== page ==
Flow through this heat exchanger depended on air stacking up at the base of the windshield and a low-pressure zone forming behind the car. It ended up not working very well.
Brian fabricated a more conventional front mount intercooler with nicely shaped end tanks and really short charge pipes for fast response. A water to oil heat exchanger is used for the engine's drysump system, so aero disrupting venting will not be needed for a conventional air to oil cooler. Aerodynamicists hate heat exchangers and would be happy if none were needed!
The engine oil cooler and remote oil filter are mounted to the front structure for easier servicing.
The radiator is mounted lower in the car for CG considerations since it is heavy and full of fluid. With the radiator lower, it can be bled easier and the higher intercooler can have shorter charge pipes. With maximal frontal area exposed to direct airflow, the radiator and intercooler will function better as heat exchangers as well.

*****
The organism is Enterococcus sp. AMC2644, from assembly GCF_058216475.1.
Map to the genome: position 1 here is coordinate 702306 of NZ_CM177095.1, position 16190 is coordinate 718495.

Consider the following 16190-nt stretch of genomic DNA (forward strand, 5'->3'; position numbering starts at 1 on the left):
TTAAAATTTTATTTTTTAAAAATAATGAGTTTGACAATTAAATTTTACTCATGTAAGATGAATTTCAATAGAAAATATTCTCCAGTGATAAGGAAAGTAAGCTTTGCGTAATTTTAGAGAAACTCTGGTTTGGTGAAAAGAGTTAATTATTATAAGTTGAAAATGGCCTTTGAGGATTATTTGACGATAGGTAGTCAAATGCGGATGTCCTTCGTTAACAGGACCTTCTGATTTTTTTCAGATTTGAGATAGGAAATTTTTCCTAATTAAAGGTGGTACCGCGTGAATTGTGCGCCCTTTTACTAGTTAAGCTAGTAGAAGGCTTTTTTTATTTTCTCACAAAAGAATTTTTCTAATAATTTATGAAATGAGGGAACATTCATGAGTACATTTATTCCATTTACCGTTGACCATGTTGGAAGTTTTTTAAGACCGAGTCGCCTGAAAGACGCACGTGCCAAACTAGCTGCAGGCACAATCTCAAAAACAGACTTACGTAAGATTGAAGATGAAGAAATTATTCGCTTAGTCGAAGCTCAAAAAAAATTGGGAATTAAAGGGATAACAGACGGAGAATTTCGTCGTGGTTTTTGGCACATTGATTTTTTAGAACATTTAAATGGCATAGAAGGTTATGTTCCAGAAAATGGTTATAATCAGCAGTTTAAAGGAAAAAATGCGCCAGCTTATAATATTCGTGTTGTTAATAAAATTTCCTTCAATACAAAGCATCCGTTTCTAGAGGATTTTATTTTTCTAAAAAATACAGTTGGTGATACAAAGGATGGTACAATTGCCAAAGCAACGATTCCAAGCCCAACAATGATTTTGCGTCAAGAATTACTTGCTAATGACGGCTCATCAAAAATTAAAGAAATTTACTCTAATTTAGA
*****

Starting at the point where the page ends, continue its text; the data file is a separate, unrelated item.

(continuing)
Sealing is critical because air leaks greatly reduce heat exchanger efficiency and also reduces the efficiency of the aero. The downforce created by aero is just a few PSI difference in pressures applied over a large area, so plugging any leaks is important.